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VA scandal, medical marijuana were top health stories

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Kaiser's ongoing Kearny Mesa project is the company's first new hospital in 40 years. Courtesy image

In the first half of the year, Obamacare and the VA hospital scandal dominated national news. In San Diego, health care facility construction continued to be an area of high activity, and there was news of shake-ups at two health groups and new regulations pertaining to medical marijuana.

Construction

Construction of the new Kaiser Permanente San Diego Central Hospital in Kearny Mesa kicked off in February. The 565,000-square-foot facility is being built on the 19-acre lot at Ruffin Road and Clairemont Mesa Boulevard, where the county of San Diego Registrar of Voters building stood.

The seven-story facility will be Kaiser’s first new hospital in 40 years and will feature 450 patient rooms with “telehealth technology,” as well as image-guided surgical and robotic equipment. The approximately $900 million campus hospital is set to open in early 2017.

In March, construction began on the $175 million John R. Anderson V Medical Pavilion, a project of Scripps Health. The new six-story medical office building will include specialty services such as cardiology, gastroenterology, pulmonology, neurology, nephrology and endocrinology.

The 175,000-square-foot facility is expected to be completed in 2016.

A “topping out” ceremony was held in June to celebrate the completion of structural steel construction on the new 71,000-square-foot Heart and Vascular Center at Sharp Grossmont Hospital in La Mesa. Begun in April 2013, the project is expected to be completed next year. Sharp HealthCare is the operator of Sharp Grossmont Hospital.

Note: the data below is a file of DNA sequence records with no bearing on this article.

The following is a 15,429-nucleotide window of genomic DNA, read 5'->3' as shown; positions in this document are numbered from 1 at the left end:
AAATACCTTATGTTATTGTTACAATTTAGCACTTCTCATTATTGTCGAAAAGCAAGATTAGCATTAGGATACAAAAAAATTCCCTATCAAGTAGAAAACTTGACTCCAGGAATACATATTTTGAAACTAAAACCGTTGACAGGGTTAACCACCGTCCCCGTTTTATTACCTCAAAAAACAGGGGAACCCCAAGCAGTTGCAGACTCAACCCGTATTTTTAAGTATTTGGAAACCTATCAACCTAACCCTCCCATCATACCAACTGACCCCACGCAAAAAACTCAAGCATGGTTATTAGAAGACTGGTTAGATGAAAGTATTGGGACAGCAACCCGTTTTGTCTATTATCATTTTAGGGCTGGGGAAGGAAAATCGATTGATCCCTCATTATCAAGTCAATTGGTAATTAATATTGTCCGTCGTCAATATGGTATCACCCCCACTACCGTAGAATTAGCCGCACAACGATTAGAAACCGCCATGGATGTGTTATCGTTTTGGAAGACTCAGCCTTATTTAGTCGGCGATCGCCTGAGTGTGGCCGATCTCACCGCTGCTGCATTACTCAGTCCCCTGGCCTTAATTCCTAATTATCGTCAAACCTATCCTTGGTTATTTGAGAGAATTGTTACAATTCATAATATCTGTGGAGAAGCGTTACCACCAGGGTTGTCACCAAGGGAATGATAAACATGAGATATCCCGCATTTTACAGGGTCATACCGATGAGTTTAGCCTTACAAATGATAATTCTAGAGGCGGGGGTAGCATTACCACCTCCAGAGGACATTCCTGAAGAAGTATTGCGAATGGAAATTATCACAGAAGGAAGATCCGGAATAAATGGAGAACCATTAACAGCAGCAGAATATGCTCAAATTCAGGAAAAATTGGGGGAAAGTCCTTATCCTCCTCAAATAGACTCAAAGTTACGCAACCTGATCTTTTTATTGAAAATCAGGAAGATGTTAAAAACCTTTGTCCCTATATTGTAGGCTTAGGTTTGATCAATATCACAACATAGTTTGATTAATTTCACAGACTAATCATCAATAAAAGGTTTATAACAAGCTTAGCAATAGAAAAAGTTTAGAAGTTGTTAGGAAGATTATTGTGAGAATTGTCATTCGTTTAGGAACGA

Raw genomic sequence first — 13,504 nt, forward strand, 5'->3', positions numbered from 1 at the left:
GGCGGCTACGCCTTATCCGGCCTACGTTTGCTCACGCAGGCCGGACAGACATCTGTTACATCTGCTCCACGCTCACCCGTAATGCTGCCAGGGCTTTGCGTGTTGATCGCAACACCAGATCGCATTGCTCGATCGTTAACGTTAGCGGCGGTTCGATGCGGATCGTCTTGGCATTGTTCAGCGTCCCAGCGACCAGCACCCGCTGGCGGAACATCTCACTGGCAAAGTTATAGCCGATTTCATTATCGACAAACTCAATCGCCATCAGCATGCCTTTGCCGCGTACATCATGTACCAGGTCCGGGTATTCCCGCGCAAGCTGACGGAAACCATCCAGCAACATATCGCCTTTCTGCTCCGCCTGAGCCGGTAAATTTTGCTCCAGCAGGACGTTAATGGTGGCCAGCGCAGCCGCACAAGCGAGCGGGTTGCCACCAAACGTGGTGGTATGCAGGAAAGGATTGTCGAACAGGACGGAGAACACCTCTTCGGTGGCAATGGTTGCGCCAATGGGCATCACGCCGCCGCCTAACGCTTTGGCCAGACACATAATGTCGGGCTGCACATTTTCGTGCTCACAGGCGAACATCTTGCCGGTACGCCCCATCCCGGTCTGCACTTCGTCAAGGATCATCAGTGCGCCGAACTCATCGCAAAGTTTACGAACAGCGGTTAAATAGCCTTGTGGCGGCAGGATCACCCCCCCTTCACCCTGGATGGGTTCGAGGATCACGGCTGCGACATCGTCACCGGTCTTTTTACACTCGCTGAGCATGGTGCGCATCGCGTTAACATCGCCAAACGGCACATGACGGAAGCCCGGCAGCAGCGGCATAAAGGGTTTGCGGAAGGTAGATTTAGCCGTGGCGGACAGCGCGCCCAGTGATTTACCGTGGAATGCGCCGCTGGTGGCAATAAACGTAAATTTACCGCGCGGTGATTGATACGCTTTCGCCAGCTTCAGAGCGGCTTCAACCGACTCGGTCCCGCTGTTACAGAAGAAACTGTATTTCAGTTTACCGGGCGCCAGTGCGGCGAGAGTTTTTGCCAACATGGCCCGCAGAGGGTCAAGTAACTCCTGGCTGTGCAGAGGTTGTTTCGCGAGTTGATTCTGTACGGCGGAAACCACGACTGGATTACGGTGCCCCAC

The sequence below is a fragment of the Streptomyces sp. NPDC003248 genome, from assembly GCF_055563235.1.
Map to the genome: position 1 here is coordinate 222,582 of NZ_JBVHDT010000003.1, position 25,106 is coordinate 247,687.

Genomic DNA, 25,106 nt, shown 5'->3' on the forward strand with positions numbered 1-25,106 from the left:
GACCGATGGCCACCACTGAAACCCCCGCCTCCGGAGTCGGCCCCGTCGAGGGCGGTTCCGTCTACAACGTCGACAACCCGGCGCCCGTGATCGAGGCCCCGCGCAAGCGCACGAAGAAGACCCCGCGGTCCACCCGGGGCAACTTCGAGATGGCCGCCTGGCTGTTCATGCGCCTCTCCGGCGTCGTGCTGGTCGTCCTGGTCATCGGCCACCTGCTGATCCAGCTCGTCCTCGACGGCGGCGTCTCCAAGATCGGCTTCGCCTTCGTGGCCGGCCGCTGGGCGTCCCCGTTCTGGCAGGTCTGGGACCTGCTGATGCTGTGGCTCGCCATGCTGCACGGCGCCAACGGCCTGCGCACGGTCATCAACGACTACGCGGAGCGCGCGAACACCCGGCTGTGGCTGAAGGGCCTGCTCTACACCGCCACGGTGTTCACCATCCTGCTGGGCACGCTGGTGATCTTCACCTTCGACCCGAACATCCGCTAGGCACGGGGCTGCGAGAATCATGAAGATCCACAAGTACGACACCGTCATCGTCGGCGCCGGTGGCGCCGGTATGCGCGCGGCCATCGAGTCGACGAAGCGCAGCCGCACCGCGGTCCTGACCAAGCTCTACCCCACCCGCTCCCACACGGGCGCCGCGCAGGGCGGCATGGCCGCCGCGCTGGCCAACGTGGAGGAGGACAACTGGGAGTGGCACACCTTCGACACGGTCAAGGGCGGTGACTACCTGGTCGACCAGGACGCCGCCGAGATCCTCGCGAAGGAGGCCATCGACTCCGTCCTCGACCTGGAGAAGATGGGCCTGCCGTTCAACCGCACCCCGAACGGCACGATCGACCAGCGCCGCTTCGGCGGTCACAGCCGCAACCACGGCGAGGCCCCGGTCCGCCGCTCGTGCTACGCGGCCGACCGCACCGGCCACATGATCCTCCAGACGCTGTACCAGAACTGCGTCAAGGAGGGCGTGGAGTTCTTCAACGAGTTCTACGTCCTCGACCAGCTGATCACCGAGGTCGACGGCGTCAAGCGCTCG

New executives

The Palomar Health board of directors named Robert Hemker as the new president and CEO of Palomar Health, effective Aug. 15. Hemker has served as the chief financial officer for Palomar Health for the past 13 years, including a stint as interim CEO in 2002. The board made a unanimous decision in June following the resignation of president and CEO Michael Covert. Hemker has more than 30 years in the health care industry and was appointed as chief financial officer of Palomar Health in May 2001.

Robert Hemker was named the new president and CEO of Palomar Health. Courtesy image

Tri-City Medical Center hired Tim Moran to be its new CEO in June. He has more than 35 years of health care experience and replaced former hospital CEO Larry Anderson, who left after about four years in the top spot. The hospital’s board had voted to fire Anderson, citing a number of reasons, including an allegation that he pressured the hospital’s financial officer to misstate financial reserves. Anderson filed a claim with the hospital stating that he terminated his contract before the board vote. The parties are in arbitration.

Medical marijuana

After four years of debate, the San Diego City Council in February supported a resolution to authorize fewer than 30 medical marijuana dispensaries to operate in the city -- a drop from the 140 or so that were operating without permits.

Under a plan offered by Councilmember Lori Zapf, each City Council district will have a maximum of four dispensaries. But zoning laws and other requirements will likely lead to fewer dispensaries in various districts. Medical marijuana proponents say it's possible that as few as 10 dispensaries will meet all the requirements.

The City Council then moved its attention to mobile dispensaries, which remain illegal under the city’s zoning laws. However, the website Weedmaps.com shows that mobile medical marijuana providers far outnumber storefronts in the city.

-- Compiled by Jennifer Chung Klam

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